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On one side of the box, there is a slot for a TF card and a 35mm headphone jack. On another side, there is an HDMI port, a USB type C port for power, and two USB 3.0 ports.
The cooling fan is unobtrusive with vent slots on the top and side of the box. The only other button is the power button.
Inside the NucBox an Intel Celeron Gemini Lake J4125 quad-core processor is running at up to 2.7GHz and an Intel Graphics UHD 600 chip.
The NucBox has 8GB DDR4 memory and an SSD with 128GB or 512GB internal storage options, which is extendable using the TF card for up to another 128GB of storage.
The box containing the NucBox also has a power input with a transformer and a user guide. The user guide is extremely basic, and it will not help those who have never seen a mini PC before.
To install Windows 10 Home Edition, you will also need to find a keyboard to plug into the box, a mouse, and an external screen. Then, you can install Windows 10 and configure a Wi-Fi, or Bluetooth keyboard, screen, and mouse if you choose.
In use, the NucBox is extremely quiet with minimal fan noise. The fan does spin often, but as it is so quiet, it is not really intrusive.
Performance is reasonable, but it was not blisteringly fast, and Microsoft Teams left running overnight soon slowed things down -- as it does on far more powerful laptops. The Wi-Fi is quick to connect and the Bluetooth signal is good.
I like the fact that it is unobtrusive on my desk, but I do have some bugbears.
Although the NucBox is ultra-portable, the amount of peripherals I now need to remember to take with me is a pain. Instead of taking a mini-tablet with me like the Vastking (yes, I know it is an Android tablet) or my Microsoft Surface tablet, I now need to remember not only my mouse but also my Mako monitor, a Bluetooth speaker, earbuds, and a mini keyboard.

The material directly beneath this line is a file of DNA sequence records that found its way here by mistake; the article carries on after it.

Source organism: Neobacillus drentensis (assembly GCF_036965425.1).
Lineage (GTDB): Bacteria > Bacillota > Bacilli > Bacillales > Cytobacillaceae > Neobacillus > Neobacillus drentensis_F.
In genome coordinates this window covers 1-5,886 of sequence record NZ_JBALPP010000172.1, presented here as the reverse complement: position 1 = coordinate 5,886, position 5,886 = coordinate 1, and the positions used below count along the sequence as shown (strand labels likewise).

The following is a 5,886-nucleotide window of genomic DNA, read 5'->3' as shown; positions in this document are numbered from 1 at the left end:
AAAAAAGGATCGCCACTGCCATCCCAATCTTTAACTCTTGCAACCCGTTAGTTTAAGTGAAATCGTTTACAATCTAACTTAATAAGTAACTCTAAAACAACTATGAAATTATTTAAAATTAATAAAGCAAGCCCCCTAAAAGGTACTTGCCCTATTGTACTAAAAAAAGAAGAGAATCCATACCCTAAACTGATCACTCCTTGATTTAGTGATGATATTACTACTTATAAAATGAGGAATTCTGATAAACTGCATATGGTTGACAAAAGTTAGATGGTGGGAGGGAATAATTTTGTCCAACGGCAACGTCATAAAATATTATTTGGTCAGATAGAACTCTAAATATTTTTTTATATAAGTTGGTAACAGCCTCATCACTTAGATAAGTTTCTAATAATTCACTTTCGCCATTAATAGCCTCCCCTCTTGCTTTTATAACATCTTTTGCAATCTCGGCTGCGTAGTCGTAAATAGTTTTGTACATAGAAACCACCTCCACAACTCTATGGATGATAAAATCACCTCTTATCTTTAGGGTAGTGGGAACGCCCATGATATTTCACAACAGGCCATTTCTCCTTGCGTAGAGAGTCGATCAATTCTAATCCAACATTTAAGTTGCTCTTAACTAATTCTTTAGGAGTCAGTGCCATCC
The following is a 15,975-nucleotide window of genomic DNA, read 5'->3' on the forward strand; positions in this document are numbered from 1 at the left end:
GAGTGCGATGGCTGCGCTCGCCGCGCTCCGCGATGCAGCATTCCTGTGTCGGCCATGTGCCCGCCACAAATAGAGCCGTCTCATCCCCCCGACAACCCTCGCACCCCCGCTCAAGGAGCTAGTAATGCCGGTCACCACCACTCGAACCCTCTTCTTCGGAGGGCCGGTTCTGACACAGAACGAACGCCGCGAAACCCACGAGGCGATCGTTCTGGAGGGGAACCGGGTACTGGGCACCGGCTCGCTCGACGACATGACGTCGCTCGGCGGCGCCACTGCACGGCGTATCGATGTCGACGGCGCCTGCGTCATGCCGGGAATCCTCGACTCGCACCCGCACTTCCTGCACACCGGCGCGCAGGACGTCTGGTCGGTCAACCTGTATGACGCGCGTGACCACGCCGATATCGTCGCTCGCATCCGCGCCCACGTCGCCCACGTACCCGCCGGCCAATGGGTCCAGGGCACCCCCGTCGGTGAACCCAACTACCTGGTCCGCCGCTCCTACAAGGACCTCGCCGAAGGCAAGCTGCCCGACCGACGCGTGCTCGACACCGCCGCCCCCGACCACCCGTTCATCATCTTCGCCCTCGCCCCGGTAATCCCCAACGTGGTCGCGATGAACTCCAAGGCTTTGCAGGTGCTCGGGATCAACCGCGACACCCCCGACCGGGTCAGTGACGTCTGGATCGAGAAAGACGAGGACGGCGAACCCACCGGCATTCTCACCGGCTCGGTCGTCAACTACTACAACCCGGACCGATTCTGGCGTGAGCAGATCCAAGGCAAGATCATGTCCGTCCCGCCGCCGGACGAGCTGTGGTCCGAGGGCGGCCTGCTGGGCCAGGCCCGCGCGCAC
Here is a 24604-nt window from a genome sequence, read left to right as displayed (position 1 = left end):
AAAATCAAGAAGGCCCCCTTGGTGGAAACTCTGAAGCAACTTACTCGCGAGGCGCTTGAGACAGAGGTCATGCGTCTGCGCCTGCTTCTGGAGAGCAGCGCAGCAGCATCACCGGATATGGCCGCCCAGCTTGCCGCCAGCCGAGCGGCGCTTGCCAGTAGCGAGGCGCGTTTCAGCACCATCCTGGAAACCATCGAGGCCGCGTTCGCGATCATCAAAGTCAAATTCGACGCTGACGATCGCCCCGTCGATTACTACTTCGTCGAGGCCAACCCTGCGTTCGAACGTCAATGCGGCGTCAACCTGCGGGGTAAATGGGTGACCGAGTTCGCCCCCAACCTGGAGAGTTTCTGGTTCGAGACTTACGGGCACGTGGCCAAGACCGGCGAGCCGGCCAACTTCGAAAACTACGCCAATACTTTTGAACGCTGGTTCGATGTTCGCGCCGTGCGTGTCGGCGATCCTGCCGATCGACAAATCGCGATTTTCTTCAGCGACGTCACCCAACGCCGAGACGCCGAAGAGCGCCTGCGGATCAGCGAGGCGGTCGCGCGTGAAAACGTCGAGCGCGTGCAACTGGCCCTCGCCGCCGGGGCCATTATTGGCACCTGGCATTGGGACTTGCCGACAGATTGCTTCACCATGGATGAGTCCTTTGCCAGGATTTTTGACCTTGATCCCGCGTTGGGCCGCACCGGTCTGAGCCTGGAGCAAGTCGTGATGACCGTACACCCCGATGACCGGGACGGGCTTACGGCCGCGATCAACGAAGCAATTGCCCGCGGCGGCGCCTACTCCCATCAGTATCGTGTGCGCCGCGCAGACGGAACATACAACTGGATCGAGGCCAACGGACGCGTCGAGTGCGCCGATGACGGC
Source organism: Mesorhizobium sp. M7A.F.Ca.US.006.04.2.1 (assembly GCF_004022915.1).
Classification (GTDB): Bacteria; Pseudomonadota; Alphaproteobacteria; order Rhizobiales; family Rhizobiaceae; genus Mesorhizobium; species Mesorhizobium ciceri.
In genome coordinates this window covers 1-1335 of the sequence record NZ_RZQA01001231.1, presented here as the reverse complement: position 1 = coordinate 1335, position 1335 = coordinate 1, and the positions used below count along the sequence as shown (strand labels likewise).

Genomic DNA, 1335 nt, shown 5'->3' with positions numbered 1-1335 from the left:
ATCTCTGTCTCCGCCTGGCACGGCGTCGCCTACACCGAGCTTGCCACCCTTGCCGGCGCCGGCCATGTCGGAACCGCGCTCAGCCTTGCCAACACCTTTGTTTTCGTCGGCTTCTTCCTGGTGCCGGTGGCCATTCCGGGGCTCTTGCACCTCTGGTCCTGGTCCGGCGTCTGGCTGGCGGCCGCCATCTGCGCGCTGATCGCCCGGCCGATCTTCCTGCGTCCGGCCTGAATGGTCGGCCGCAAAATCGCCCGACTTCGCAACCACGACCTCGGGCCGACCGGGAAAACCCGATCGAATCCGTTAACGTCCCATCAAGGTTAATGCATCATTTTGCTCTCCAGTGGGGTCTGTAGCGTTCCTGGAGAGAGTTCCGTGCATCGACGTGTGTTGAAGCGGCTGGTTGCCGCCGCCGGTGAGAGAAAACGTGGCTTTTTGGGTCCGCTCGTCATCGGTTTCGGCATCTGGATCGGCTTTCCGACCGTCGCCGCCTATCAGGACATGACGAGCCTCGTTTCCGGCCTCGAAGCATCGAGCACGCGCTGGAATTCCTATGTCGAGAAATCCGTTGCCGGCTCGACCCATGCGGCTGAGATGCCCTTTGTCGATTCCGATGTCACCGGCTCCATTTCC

However, If you have a touchscreen monitor -- even better if it has an onboard speaker -- then you can significantly reduce the number of extras you need to carry with you.
The other thing that concerns me is that while the NucBox is ultra-portable, it is so simple to put it in your pocket and disappear with it. There is no security port if you need to lock it to your desk in the office. But for home use this little box is good. The sound is adequate -- through the connected speaker -- and the onboard sound through the 3.5mm headset is OK (albeit a little tinny).
If you configure this for home and use a Bluetooth keyboard, speaker and mouse, and a decent screen there is little not to like.
Taking the NucBox out and about means you will also need to take a bag full of accessories with you. You might want to grab a laptop or tablet and take that instead. For under $190, the GMK NucBox is a really cheap Windows 10 PC that performs well and looks good on your desk.
Hide the peripherals, and you will have a talking point in your home office or living room. There is a further $20 discount using the coupon code NucBox20OFF on the GMK website and the Amazon store this week to make it even more of a bargain.